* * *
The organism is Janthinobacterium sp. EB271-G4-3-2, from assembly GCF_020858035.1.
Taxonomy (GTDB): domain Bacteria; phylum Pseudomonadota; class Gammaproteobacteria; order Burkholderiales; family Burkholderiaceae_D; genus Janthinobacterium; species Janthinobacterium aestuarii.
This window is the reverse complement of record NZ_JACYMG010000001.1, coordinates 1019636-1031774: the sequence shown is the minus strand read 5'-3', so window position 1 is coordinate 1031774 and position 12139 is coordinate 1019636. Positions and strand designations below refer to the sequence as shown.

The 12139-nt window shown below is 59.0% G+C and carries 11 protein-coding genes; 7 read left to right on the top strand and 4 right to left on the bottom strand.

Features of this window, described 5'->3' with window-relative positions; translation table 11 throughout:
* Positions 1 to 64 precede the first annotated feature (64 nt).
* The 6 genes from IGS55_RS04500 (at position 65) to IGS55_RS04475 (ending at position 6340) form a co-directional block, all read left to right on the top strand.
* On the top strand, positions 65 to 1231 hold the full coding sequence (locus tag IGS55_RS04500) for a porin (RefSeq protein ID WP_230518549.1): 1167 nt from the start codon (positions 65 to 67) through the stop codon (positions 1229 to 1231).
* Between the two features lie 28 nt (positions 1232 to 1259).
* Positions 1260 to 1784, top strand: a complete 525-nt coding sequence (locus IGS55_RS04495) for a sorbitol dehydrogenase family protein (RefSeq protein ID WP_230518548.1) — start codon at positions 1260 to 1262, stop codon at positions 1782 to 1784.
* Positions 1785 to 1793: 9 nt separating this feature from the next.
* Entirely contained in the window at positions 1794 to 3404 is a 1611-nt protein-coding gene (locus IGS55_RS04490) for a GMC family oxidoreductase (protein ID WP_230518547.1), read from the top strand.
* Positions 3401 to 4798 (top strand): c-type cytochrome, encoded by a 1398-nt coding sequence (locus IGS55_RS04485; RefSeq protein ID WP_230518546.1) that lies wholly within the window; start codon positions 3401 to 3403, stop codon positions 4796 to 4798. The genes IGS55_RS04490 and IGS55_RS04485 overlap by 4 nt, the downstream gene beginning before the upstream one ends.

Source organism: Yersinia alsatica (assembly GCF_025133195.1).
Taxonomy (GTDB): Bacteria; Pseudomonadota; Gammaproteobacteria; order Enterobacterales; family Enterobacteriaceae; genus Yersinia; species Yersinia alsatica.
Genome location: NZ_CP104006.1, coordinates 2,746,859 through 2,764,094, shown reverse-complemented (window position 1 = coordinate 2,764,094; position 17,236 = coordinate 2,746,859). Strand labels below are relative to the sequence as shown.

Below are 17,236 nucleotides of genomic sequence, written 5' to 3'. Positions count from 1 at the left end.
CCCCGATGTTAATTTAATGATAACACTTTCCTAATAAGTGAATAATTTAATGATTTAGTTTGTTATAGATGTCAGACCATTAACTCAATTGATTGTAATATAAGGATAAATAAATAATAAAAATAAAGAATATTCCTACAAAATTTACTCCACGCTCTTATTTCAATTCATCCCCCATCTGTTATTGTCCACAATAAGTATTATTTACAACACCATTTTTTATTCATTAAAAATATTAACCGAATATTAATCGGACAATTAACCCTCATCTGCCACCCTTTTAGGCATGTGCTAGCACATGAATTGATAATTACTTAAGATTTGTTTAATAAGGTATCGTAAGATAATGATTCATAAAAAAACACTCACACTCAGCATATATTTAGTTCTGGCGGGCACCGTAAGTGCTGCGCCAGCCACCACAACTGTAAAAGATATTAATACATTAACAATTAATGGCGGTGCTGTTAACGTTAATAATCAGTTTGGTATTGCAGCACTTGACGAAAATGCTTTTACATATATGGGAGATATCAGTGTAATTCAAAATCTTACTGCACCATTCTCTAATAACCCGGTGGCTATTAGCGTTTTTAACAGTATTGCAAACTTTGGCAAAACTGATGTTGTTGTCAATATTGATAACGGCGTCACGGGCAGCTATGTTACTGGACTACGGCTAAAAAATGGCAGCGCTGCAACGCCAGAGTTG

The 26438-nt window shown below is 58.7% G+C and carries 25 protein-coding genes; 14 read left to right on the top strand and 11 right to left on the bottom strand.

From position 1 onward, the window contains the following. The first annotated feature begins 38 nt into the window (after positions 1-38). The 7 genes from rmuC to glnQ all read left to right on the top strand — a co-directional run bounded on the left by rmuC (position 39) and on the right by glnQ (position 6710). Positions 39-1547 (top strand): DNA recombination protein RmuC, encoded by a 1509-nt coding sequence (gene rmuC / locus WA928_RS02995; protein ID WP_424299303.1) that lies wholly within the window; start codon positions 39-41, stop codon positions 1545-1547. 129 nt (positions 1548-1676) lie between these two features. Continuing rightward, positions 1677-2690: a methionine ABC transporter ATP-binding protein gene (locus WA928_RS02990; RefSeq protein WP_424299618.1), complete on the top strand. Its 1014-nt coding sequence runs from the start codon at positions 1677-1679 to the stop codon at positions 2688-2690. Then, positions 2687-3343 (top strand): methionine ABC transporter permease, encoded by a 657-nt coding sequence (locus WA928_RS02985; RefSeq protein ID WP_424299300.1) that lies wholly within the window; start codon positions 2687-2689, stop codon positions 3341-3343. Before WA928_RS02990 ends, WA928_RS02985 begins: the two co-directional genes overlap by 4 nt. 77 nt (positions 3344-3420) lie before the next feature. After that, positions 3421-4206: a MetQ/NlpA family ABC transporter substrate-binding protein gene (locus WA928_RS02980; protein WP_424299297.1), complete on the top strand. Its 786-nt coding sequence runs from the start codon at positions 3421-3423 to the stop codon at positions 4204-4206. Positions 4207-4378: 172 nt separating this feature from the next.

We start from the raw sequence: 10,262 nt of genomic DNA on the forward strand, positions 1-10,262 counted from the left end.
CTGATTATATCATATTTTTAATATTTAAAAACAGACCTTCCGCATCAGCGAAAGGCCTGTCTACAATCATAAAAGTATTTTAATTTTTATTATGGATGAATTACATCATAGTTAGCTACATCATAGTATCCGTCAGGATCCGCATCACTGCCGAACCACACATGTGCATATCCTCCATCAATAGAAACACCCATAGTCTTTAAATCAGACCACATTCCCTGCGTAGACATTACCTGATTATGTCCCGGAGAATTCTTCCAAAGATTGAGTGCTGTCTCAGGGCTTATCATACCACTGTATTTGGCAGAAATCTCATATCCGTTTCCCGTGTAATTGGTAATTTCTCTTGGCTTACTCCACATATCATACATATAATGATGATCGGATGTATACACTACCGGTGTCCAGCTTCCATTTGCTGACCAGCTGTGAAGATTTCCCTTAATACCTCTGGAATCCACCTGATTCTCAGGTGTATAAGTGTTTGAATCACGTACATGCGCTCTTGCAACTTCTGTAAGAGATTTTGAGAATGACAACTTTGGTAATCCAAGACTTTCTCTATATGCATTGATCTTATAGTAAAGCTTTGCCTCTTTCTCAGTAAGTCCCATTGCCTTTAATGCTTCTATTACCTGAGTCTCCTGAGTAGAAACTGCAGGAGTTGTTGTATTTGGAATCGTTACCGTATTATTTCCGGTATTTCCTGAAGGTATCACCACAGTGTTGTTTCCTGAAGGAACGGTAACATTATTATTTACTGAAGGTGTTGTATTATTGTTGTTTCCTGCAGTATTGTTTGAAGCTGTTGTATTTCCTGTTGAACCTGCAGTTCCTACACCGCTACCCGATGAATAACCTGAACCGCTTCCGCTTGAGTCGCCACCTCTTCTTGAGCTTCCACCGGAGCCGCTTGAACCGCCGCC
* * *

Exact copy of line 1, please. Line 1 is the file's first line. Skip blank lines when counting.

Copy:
The organism is Janthinobacterium sp. EB271-G4-3-2, from assembly GCF_020858035.1.